Student gun protests should inspire us all

"Generation Z" — comprising those born around the turn of the 21st century — has been getting a bad rap from older folks. Z's members been called self-centered and uninvolved. They've been accused of skating through life with their faces buried in their handheld devices. And on, and on.

If older generations have learned anything in the two weeks since the shooting at Marjory Stoneman Douglas High School in Florida, it's not only that the nation's youth shouldn't be judged so simplistically but that those same young people have a lot to teach their cynical elders about the efficacy of civic involvement.

Tuesday, students from Pittsfield and Taconic high schools in Massachusetts marched and rallied to show respect for their fallen comrades in Florida and the adults who died with them, as well as to demand change in an American way of life that values the personal possession of weapons more than the safety of the nation's children. There is nothing like a tragedy that hits close to home to galvanize people into action, and it understandably takes little for a Pittsfield teen to imagine himself or herself in the place of one of the fallen. To their elders, who have watched, horrified, as news of shooting after shooting has spewed from their TVs over the years, and who have followed the same ineffective Kabuki ritual performed by their so-called leaders in response, their zeal is commendable but naive. After all, if nothing was done after elementary schoolchildren were mowed down at Sandy Hook — even after pleadings by a president not in thrall to the NRA — then why should it be any different when it happens to a bunch of Florida teenagers?

As it turns out, it's that very "naivete" that has impelled young people all over the nation to find their voices and collectively express them in a desperate plea to break the stranglehold the gun lobby has on our national government. It's an effort that may or may not succeed, but it has already generated seismic rumblings in the political status quo.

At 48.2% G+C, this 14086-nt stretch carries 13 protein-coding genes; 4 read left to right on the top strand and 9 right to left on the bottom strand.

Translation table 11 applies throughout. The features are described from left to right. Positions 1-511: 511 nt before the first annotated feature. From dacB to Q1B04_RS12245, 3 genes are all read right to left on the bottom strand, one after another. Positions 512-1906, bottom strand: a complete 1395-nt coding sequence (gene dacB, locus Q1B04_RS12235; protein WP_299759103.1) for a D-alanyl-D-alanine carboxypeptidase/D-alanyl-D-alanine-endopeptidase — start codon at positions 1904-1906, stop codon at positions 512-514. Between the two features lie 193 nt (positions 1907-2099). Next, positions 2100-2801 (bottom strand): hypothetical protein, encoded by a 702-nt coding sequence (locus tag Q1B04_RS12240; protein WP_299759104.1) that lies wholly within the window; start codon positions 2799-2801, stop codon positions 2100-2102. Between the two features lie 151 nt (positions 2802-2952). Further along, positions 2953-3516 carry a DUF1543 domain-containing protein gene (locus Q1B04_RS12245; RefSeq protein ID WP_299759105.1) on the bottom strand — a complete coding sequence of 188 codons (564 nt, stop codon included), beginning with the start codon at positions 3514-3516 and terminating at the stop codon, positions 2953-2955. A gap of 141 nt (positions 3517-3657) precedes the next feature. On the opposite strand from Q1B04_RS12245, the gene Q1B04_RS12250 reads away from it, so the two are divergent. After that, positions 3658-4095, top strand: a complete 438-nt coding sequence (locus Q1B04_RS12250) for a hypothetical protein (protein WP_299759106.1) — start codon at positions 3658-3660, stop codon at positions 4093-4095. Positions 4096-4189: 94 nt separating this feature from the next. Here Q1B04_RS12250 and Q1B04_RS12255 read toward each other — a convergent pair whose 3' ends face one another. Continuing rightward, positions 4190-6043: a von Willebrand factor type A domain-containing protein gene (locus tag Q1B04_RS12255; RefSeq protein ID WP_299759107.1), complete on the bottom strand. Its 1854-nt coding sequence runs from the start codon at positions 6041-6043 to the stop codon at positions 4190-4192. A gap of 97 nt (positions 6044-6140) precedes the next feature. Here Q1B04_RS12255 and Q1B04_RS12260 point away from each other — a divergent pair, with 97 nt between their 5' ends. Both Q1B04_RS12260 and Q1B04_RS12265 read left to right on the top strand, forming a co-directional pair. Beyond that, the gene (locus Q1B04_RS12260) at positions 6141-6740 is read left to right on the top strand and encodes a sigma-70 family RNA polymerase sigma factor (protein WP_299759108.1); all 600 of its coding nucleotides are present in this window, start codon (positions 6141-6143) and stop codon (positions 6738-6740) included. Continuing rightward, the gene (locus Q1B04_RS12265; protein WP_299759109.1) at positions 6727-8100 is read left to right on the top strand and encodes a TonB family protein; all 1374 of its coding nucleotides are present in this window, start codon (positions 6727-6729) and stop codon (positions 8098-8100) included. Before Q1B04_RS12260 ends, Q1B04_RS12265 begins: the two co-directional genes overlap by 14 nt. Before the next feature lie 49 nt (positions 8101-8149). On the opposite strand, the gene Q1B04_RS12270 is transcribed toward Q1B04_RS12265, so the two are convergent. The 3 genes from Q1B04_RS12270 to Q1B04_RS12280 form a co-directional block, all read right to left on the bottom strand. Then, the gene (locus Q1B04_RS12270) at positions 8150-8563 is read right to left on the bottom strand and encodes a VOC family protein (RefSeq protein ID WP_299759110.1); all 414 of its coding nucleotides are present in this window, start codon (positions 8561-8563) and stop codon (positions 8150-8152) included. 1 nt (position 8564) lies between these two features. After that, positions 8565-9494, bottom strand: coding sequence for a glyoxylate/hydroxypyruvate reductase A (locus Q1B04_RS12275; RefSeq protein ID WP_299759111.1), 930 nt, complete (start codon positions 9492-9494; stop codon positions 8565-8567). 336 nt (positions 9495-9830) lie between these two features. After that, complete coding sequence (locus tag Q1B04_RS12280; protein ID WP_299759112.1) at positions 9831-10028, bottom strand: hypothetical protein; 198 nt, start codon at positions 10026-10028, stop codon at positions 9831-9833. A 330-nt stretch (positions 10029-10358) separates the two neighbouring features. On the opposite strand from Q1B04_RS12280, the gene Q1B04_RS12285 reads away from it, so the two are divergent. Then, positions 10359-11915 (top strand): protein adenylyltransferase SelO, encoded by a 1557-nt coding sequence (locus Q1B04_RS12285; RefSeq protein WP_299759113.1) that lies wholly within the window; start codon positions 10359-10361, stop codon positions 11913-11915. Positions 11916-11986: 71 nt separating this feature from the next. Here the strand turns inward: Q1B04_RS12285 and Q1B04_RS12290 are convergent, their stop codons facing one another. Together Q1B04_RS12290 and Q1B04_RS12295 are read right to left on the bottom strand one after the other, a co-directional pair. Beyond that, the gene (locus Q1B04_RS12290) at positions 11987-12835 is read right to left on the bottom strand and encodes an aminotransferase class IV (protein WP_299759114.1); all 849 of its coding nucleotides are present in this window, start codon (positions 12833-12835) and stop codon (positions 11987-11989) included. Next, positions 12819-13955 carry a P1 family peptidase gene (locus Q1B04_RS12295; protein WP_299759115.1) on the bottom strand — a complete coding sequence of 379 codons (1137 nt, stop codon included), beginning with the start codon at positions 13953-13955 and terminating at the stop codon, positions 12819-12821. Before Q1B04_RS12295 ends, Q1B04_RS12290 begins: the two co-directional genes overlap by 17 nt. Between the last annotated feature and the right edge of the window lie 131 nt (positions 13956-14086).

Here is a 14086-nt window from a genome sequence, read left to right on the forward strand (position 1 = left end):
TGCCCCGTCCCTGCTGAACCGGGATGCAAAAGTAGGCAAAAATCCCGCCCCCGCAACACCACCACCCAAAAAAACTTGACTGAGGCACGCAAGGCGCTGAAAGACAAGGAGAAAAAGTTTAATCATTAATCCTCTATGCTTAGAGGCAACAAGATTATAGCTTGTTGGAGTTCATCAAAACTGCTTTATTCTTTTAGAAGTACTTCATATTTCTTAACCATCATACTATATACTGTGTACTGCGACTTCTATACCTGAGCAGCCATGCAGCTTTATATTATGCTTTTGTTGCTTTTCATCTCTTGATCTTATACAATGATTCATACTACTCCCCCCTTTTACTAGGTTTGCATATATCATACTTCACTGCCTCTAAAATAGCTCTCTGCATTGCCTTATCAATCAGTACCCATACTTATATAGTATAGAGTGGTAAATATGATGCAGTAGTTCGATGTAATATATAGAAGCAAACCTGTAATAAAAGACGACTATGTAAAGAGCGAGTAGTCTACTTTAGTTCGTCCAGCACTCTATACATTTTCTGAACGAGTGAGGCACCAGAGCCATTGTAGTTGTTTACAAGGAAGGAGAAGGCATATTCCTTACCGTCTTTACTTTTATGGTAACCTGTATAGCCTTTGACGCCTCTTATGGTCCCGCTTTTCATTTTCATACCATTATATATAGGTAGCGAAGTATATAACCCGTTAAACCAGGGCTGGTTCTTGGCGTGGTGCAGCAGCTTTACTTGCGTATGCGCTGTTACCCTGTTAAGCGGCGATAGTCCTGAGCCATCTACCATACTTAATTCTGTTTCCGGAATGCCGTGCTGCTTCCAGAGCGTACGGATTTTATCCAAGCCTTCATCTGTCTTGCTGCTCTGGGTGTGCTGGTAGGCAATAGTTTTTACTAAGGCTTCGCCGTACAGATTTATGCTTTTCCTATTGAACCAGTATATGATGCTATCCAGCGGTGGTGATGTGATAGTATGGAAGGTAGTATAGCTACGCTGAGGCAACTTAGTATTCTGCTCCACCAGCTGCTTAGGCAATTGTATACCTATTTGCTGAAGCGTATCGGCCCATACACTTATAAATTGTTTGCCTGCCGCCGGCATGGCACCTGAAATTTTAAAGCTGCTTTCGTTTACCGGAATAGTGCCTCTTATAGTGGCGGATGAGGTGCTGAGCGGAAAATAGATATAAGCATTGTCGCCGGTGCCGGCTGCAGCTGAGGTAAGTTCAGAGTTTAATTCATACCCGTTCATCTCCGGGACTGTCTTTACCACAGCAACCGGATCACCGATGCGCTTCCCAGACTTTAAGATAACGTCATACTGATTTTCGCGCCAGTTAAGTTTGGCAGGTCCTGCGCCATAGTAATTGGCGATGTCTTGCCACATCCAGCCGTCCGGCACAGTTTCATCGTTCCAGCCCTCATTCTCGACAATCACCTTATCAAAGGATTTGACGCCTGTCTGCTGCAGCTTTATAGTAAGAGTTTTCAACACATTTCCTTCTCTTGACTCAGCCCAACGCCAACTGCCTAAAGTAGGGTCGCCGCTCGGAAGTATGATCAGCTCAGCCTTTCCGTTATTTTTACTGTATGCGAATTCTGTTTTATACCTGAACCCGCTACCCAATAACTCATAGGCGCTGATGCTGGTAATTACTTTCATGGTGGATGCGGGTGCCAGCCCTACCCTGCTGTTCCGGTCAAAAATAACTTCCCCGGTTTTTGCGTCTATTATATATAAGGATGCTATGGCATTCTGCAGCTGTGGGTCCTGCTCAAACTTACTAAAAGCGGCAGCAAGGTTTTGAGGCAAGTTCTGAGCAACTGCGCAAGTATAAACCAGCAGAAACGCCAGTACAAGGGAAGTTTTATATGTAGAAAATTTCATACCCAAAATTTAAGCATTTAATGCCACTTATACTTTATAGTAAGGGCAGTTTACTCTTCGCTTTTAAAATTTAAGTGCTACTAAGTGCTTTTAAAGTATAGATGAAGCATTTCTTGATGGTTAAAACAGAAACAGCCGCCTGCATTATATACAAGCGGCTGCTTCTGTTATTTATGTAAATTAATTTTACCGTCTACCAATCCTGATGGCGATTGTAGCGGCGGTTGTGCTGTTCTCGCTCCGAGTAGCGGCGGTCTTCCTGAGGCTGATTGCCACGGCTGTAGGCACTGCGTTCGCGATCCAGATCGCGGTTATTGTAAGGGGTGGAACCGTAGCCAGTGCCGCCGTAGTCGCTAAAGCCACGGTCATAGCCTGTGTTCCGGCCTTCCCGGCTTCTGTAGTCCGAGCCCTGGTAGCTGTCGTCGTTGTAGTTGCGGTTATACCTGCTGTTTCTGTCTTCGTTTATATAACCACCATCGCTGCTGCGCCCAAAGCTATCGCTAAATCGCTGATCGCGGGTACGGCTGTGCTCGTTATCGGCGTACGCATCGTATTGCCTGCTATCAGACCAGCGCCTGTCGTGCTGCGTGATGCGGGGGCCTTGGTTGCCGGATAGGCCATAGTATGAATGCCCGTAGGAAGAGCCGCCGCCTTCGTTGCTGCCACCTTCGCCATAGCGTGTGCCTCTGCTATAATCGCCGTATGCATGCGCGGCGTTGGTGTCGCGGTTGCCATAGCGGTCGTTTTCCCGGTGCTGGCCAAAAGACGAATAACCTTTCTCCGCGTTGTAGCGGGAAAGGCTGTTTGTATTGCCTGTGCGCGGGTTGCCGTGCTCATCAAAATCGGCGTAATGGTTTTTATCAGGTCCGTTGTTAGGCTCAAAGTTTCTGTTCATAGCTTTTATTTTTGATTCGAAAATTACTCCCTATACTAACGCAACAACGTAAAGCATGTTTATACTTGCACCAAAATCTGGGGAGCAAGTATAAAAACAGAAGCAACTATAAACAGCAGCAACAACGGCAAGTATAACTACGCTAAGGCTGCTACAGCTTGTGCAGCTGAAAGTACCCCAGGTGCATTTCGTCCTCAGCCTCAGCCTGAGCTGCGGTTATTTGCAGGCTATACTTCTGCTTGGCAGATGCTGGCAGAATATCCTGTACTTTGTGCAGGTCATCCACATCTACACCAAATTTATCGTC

Until the Douglas High tragedy, no one has ever spoken out in such piercing eloquence as some of the survivors of that attack, and no one has laid out in such stark terms the shame adults should bear for their personal pain. It has touched the masses and raised them from their political torpor; it has forced some politicians to rethink some of their extreme pro-gun positions.

Good citizenship, a concept that has long lain unattended and disrespected, is experiencing a rebirth at the hands of young Americans. Marching, agitating, rallying, demanding, insisting — these are what the First Amendment was designed to protect and ensure, and the Pittsfield marchers and their brethren throughout the land are learning that there is influence in numbers — particularly in an election year, when many will be voting for the first time. To that end, we urge everyone eligible to register to vote and to show up at the polls on Nov. 6.

The real-life civics lessons these students are learning through Tuesday's actions and the others that will surely follow will serve them well as they age. Social activism is transferable to any number of public issues, and a nation governs itself best when its citizens bother to inform themselves and participate in their own destinies. We have experienced many emotions in the wake of the Douglas High tragedy; one we may have missed is gratitude — to the young people who, through their freshness and vigor, remind us that no matter how insurmountable our problems may seem, we should never give up trying to solve them.

— The Berkshire Eagle


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